Female sperm storage is an essential part of the reproductive patterns of many species. In the female, sperm become impounded in specialize storage organs or reservoirs, where they may stay for several days, weeks, months, or years before being utilized to fertilize eggs. Several diverse but interconnected methods are used by nature to aim at the sperm to the portion of the female genitalia adapted for sperm storage it can be noted that both sexes influence this progression.
Themes among the mechanisms and molecules essential for sperm to become economically stored in females and the roles that the female storage reservoirs play in the sustenance, protection, and release of these stored sperm for their eventual use. Sperm transfer and storage in the Palinura and Anomura is differentiated from this major pleocyemate trend. The proposed phylogenetic trends in insemination processes are compared to various schemes of decapods development, best agreement is found in Burkenroad’s (1963) premise on decapods’ phylogeny.
Conclusion In this study the writer realized that mating in various species differ and are diverse in nature and cannot simply be explained by the usual birds and the bees’ explanations human parents usually give their children when it comes to sexual queries. Insect, animal and humans have different ways wherein they interact, socialize and in the copulate with each other in order to produce other beings of their likeness and essentially the cycle begin again.
Especially in insects and other creatures, it is even surprising for this author that they are able to store sperms for future use in their own specialized storage units inside their bodies. Although the mating rituals also do happen in the human capacity, it is more complex and a little less primitive, it could be said for humans. Courtship and female choice of a mating partner for the humans vary very little with the courtship and female choices of the more primitive species of the animal kingdom.
It is a surprise that even in the most primitive of species one can surmise that courtship still happens and the females still holds security, resources and phenotypic characteristics in order to produce better and viable offsprings are given emphasis even the most primitive of environments. The first thoughts to this study was realized as a sexual nature type of study, but it was later realized that a scientific approach to the study professed more results that opened the mind of this writer to the complexities of species evolvement.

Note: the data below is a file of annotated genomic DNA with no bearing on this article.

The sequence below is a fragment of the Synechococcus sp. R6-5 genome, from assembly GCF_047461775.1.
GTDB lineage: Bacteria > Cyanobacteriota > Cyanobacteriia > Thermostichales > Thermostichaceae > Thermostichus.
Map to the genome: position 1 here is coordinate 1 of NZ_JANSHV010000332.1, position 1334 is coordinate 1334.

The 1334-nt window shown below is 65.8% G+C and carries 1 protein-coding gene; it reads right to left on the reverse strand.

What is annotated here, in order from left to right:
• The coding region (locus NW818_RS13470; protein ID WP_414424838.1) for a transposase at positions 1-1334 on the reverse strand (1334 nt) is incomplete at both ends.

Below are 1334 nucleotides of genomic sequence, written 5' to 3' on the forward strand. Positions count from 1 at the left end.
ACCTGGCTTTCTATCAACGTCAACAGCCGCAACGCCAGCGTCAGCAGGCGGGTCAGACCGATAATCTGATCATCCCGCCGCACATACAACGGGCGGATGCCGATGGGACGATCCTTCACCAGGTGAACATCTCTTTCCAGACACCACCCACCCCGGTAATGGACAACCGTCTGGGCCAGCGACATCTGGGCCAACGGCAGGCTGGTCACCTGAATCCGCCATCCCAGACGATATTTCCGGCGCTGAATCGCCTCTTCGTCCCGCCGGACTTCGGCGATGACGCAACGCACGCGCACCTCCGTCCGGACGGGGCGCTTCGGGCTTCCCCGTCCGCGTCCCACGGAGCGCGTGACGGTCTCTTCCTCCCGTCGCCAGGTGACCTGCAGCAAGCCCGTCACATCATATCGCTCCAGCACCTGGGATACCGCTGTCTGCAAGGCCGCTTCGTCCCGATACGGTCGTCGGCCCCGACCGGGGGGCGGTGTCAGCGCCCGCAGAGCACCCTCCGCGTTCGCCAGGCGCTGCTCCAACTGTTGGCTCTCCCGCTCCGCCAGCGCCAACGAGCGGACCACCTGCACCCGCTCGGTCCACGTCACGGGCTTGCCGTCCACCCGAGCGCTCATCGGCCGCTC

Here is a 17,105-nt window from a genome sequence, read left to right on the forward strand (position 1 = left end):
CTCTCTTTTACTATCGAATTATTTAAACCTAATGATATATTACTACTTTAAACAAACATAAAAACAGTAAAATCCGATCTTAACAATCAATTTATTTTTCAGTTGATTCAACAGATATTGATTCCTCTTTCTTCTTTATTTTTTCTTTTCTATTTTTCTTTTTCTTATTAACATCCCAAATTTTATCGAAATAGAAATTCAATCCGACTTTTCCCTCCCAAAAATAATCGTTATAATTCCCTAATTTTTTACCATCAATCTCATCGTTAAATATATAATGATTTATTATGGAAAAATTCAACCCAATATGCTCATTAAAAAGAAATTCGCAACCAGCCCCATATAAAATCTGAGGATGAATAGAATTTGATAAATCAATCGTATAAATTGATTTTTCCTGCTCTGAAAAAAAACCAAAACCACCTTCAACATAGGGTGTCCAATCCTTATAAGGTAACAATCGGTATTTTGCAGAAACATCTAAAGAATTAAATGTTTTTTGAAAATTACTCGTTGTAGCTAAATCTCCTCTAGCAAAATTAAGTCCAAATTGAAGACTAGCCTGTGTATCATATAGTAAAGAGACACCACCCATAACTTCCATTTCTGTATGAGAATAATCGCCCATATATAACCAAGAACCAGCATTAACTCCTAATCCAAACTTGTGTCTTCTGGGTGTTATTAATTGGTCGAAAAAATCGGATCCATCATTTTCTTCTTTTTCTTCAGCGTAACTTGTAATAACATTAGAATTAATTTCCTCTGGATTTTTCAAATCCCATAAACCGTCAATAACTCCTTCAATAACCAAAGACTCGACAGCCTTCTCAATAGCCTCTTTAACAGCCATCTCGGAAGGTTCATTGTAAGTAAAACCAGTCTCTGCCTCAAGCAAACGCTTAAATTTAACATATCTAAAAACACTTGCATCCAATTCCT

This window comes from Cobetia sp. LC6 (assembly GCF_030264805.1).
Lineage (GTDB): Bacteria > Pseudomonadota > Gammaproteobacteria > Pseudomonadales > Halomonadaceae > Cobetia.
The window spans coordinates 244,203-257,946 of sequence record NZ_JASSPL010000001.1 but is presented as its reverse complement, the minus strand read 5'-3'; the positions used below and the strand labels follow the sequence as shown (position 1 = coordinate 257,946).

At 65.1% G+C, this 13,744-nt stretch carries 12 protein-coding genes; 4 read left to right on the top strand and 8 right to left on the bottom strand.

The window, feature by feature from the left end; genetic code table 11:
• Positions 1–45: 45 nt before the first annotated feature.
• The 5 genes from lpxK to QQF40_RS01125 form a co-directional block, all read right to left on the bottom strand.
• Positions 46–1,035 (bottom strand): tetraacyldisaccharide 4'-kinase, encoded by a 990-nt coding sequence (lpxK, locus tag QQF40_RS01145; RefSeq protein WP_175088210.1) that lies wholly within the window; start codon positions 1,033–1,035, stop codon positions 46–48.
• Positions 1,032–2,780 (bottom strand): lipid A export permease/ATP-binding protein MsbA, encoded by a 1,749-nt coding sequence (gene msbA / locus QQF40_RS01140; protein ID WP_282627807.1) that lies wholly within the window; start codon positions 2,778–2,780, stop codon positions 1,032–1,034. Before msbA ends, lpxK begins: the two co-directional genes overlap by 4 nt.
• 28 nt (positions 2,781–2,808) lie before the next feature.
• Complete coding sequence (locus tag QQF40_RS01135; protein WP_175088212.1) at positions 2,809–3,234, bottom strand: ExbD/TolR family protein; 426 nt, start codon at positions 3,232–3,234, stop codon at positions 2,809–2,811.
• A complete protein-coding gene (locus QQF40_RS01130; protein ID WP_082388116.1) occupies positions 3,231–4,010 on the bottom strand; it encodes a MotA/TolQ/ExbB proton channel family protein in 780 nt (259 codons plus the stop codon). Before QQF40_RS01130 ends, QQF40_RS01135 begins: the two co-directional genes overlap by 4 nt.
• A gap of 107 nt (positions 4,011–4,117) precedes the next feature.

It was realized that in the course of this study that species no matter how primitive they are perceived to be, rituals and even tactics are often exhibited and that in the influence of survival and the need for copulation in males, competition, not entirely unlike the competition found in human courtships happen even in the smallest strata of nature. It was also noted that the study is significant in many ways and not only for the eventual procreation of life but for its extinction as well.
This study proved to be useful for the writer in acknowledging the vastness and capabilities of even the smallest species and an appreciation of the value of mating and mating rituals that occurs in their strata as well as in the strata of the sentient human being. References Andersson, M. 1994. Sexual selection. New Jersey. Princeton University Press. Andrade, M. & Mason, A. 2000. Male Condition, Female Choice, and Extreme Variation in Repeated Mating in a Scaly Cricket, Ornebius aperta (Orthoptera: Gryllidae: Mogoplistinae). Journal of Insect Behavior 13( 4):483-497
Arnold, S. & Wade, M. 1984. On the measurement of natural and sexual selection. Evolution 38(4):720-24. Retrieved 16 March 2008 from http://links. jstor. org/sici? sici=0014-3820%28198407%2938%3A4%3C720%3AOTMONA%3E2. 0. CO%3B2-2 Brook, R. & Endler, J. 2001. Female guppies agree to differ: Phenotypic and genetic variation in mate-choice behaviour and the consequence for sexual selection. Evolution 58(8):1644-55. Byers, J. & Waits, L. 2006. Good genes sexual selection in nature. PNAS 103(44):16343-45. Daugeron, C & Grootaert V. 2005.
Atypical mating behaviour in the empidine dance fly Rhamphomyia (Lundstroemiella) magellensis (Diptera :Empididae : Empidinae). Belg. Journal of Zoology 135 (1):97-99. Gowaty, P. , Drickamer, L. & Schmid-Holmes, S. 2003. Male house mice produce fewer offspring with lower viability and poorer performance when mated with females they do not prefer. Animal Behaviour 65:95-103. Nagtalon, J. , Drickamer, L. & Shuster, S. n. d. Does free female mate choice affect female fecundity in the confused flour beetle. PPT presentation for the Research Experiences for the Undergraduate Program by the National Science Foundation.